What are the barriers to treatment for Trichotillomania?
Carol Novak, M.D. (1997), the founder of the Pioneer Clinic in Minnesota and an expert in trichotillomania, gave insights on barriers to recovery from hair pulling. These barriers are problems for those who get immobilized or blocked at partial success, or who seem to "back slide" from progress they have made.
First, there is the barrier of denial: not seeing the problem, or seeming to lack motivation. Such a lack of motivation, she says, can be a mask for complex feelings, including feelings of hopelessness. They might minimize the impact of "trich" on their life.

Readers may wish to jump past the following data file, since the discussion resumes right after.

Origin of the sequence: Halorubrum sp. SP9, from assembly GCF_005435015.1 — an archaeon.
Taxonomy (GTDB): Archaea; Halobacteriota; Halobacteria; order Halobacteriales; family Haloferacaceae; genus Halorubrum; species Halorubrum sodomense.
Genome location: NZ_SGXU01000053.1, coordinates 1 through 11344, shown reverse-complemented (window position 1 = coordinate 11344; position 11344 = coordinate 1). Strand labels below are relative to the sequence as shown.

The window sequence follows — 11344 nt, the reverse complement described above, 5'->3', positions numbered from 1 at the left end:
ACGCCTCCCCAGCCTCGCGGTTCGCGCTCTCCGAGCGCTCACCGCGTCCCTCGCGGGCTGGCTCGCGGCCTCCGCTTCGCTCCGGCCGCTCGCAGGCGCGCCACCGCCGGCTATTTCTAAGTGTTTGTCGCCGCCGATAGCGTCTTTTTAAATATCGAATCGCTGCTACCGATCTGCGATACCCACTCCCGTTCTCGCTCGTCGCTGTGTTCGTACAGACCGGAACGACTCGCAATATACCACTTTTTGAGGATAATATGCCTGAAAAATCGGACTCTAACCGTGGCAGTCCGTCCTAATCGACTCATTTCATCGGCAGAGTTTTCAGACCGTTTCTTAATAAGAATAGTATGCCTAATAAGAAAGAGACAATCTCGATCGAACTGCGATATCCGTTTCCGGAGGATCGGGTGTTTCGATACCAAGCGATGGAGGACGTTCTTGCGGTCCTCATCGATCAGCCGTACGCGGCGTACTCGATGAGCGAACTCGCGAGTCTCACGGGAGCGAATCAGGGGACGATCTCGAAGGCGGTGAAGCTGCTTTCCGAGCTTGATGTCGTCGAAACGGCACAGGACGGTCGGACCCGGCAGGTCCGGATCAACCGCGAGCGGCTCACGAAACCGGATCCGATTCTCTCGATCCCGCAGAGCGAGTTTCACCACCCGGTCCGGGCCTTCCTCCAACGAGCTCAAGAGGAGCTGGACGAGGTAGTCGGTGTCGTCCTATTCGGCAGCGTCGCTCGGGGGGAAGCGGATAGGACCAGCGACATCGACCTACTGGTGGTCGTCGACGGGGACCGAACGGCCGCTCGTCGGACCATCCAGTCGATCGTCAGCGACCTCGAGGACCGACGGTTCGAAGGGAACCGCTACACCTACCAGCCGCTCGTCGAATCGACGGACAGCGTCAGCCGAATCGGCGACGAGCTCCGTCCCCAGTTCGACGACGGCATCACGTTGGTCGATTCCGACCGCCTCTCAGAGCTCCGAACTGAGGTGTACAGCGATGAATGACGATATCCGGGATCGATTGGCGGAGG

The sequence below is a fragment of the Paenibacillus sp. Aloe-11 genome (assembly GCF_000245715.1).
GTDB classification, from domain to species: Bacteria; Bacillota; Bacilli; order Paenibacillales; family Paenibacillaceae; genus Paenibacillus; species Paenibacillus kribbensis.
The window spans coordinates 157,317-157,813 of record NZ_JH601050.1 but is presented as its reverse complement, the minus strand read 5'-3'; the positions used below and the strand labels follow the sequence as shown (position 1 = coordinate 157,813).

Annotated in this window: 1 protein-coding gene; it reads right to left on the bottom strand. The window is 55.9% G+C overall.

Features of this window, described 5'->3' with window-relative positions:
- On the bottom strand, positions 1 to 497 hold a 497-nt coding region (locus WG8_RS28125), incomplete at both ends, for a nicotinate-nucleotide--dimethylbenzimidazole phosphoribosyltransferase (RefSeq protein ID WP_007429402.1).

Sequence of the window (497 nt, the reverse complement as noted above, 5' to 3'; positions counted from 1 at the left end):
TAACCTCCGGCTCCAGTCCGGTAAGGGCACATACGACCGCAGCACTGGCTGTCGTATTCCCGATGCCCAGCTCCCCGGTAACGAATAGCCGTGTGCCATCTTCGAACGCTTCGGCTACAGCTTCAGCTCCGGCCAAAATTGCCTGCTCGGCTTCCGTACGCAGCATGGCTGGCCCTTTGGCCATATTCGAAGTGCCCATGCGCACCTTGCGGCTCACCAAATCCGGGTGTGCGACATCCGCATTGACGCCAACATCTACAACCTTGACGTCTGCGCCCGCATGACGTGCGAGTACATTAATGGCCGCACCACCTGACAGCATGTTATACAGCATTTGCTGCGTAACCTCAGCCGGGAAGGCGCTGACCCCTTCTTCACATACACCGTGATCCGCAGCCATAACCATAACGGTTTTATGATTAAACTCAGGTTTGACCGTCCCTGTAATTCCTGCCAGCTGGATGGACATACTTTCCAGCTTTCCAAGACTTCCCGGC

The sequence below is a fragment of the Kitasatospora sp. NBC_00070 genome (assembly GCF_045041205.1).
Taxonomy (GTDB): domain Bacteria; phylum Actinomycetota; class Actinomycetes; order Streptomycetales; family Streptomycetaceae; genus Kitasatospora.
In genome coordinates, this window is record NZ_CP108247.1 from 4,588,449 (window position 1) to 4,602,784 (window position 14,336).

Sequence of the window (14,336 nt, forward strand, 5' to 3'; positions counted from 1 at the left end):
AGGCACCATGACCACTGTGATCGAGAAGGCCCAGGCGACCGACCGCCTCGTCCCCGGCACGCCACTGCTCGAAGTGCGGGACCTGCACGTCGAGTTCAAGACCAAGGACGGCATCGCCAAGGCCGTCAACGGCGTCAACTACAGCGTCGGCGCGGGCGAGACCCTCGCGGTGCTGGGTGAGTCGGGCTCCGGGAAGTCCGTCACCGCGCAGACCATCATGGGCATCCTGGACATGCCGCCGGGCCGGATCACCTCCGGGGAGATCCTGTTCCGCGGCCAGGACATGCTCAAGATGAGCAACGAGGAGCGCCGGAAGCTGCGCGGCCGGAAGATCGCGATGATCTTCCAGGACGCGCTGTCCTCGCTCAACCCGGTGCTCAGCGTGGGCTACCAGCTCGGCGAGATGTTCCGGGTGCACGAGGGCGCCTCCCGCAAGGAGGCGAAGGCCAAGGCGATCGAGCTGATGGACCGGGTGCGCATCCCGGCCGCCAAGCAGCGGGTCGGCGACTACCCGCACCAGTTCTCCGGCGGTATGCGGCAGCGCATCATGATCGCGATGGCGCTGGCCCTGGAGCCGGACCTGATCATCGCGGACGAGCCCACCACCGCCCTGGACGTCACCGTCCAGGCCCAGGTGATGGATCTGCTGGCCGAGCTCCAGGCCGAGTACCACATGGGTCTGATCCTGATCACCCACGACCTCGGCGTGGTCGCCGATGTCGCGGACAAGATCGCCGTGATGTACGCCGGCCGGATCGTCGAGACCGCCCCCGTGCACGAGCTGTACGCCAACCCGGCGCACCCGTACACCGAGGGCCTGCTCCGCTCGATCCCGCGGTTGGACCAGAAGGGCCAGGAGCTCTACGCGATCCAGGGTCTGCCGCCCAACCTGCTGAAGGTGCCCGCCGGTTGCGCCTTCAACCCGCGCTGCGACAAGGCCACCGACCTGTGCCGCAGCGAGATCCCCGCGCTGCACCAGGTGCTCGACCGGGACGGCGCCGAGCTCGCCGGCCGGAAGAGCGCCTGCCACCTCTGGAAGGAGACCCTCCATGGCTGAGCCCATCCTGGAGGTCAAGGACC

Secondly, the person may lack faith that they can get better. This can be a result of professionals or friends telling them to "just stop," as though that were possible.
Third, the "trickster" can be angry that they have been given this affliction. Acceptance of the condition is necessary eventually, in order to get better.
Fourth, the sufferer needs to be ready for the work of recovery; that is, the person needs to have the time and ability to concentrate on recovery.
It is also possible that other psychological issues can interfere with recovery and need to be dealth with. And teenagers can rebel against parents by refusing behavior strategies, even though these strategies might be good for their recovery.
Additionally, the sufferer may be so accustomed to pulling and seeing herself as a trichster, that she may have a hard time adjusting to a change in identity.